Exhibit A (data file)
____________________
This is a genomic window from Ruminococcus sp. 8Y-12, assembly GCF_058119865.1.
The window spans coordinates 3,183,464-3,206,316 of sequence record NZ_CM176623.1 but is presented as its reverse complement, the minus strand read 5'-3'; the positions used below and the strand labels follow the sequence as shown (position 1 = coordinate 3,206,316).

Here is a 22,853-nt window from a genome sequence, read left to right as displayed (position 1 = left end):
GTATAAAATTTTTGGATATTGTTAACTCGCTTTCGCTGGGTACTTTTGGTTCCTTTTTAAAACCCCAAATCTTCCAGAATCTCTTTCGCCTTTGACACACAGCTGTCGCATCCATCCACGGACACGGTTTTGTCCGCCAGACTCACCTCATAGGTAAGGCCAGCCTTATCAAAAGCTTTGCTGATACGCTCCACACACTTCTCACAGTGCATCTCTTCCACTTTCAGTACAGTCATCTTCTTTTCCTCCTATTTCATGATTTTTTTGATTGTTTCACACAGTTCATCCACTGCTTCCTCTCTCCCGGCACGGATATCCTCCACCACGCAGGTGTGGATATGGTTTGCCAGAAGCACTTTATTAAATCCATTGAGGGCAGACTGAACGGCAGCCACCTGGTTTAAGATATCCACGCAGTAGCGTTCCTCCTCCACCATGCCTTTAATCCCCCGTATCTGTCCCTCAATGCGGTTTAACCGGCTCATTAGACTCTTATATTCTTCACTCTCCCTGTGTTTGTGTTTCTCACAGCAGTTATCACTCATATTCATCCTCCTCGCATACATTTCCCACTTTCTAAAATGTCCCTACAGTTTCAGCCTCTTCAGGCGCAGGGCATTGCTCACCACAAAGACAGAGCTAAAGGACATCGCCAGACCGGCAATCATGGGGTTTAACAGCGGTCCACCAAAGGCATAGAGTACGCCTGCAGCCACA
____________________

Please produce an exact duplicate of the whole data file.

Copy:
This is a genomic window from Ruminococcus sp. 8Y-12, assembly GCF_058119865.1.
The window spans coordinates 3,183,464-3,206,316 of sequence record NZ_CM176623.1 but is presented as its reverse complement, the minus strand read 5'-3'; the positions used below and the strand labels follow the sequence as shown (position 1 = coordinate 3,206,316).

Here is a 22,853-nt window from a genome sequence, read left to right as displayed (position 1 = left end):
GTATAAAATTTTTGGATATTGTTAACTCGCTTTCGCTGGGTACTTTTGGTTCCTTTTTAAAACCCCAAATCTTCCAGAATCTCTTTCGCCTTTGACACACAGCTGTCGCATCCATCCACGGACACGGTTTTGTCCGCCAGACTCACCTCATAGGTAAGGCCAGCCTTATCAAAAGCTTTGCTGATACGCTCCACACACTTCTCACAGTGCATCTCTTCCACTTTCAGTACAGTCATCTTCTTTTCCTCCTATTTCATGATTTTTTTGATTGTTTCACACAGTTCATCCACTGCTTCCTCTCTCCCGGCACGGATATCCTCCACCACGCAGGTGTGGATATGGTTTGCCAGAAGCACTTTATTAAATCCATTGAGGGCAGACTGAACGGCAGCCACCTGGTTTAAGATATCCACGCAGTAGCGTTCCTCCTCCACCATGCCTTTAATCCCCCGTATCTGTCCCTCAATGCGGTTTAACCGGCTCATTAGACTCTTATATTCTTCACTCTCCCTGTGTTTGTGTTTCTCACAGCAGTTATCACTCATATTCATCCTCCTCGCATACATTTCCCACTTTCTAAAATGTCCCTACAGTTTCAGCCTCTTCAGGCGCAGGGCATTGCTCACCACAAAGACAGAGCTAAAGGACATCGCCAGACCGGCAATCATGGGGTTTAACAGCGGTCCACCAAAGGCATAGAGTACGCCTGCAGCCACA